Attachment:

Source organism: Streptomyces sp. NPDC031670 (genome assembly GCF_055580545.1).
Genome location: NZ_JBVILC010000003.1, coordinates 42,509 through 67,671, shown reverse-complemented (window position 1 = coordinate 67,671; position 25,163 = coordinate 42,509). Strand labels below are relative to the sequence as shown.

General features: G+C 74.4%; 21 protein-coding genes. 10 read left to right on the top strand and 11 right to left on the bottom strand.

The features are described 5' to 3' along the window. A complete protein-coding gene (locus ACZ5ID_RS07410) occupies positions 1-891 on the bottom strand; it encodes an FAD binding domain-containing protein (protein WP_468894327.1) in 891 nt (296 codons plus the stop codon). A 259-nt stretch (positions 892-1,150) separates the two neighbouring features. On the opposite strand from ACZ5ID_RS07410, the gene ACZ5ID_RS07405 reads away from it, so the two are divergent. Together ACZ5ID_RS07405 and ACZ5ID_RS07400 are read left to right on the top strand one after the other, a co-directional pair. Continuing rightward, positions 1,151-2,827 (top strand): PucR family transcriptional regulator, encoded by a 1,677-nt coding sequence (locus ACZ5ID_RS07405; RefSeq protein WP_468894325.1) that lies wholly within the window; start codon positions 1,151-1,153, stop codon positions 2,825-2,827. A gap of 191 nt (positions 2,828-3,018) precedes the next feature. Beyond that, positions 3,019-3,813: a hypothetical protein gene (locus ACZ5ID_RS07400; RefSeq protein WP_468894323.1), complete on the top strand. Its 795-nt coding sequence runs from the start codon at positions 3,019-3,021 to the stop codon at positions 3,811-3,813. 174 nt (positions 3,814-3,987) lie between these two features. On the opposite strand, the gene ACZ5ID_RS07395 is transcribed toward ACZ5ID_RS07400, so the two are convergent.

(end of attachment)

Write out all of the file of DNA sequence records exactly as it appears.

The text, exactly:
Source organism: Streptomyces sp. NPDC031670 (genome assembly GCF_055580545.1).
Genome location: NZ_JBVILC010000003.1, coordinates 42,509 through 67,671, shown reverse-complemented (window position 1 = coordinate 67,671; position 25,163 = coordinate 42,509). Strand labels below are relative to the sequence as shown.

General features: G+C 74.4%; 21 protein-coding genes. 10 read left to right on the top strand and 11 right to left on the bottom strand.

The features are described 5' to 3' along the window. A complete protein-coding gene (locus ACZ5ID_RS07410) occupies positions 1-891 on the bottom strand; it encodes an FAD binding domain-containing protein (protein WP_468894327.1) in 891 nt (296 codons plus the stop codon). A 259-nt stretch (positions 892-1,150) separates the two neighbouring features. On the opposite strand from ACZ5ID_RS07410, the gene ACZ5ID_RS07405 reads away from it, so the two are divergent. Together ACZ5ID_RS07405 and ACZ5ID_RS07400 are read left to right on the top strand one after the other, a co-directional pair. Continuing rightward, positions 1,151-2,827 (top strand): PucR family transcriptional regulator, encoded by a 1,677-nt coding sequence (locus ACZ5ID_RS07405; RefSeq protein WP_468894325.1) that lies wholly within the window; start codon positions 1,151-1,153, stop codon positions 2,825-2,827. A gap of 191 nt (positions 2,828-3,018) precedes the next feature. Beyond that, positions 3,019-3,813: a hypothetical protein gene (locus ACZ5ID_RS07400; RefSeq protein WP_468894323.1), complete on the top strand. Its 795-nt coding sequence runs from the start codon at positions 3,019-3,021 to the stop codon at positions 3,811-3,813. 174 nt (positions 3,814-3,987) lie between these two features. On the opposite strand, the gene ACZ5ID_RS07395 is transcribed toward ACZ5ID_RS07400, so the two are convergent.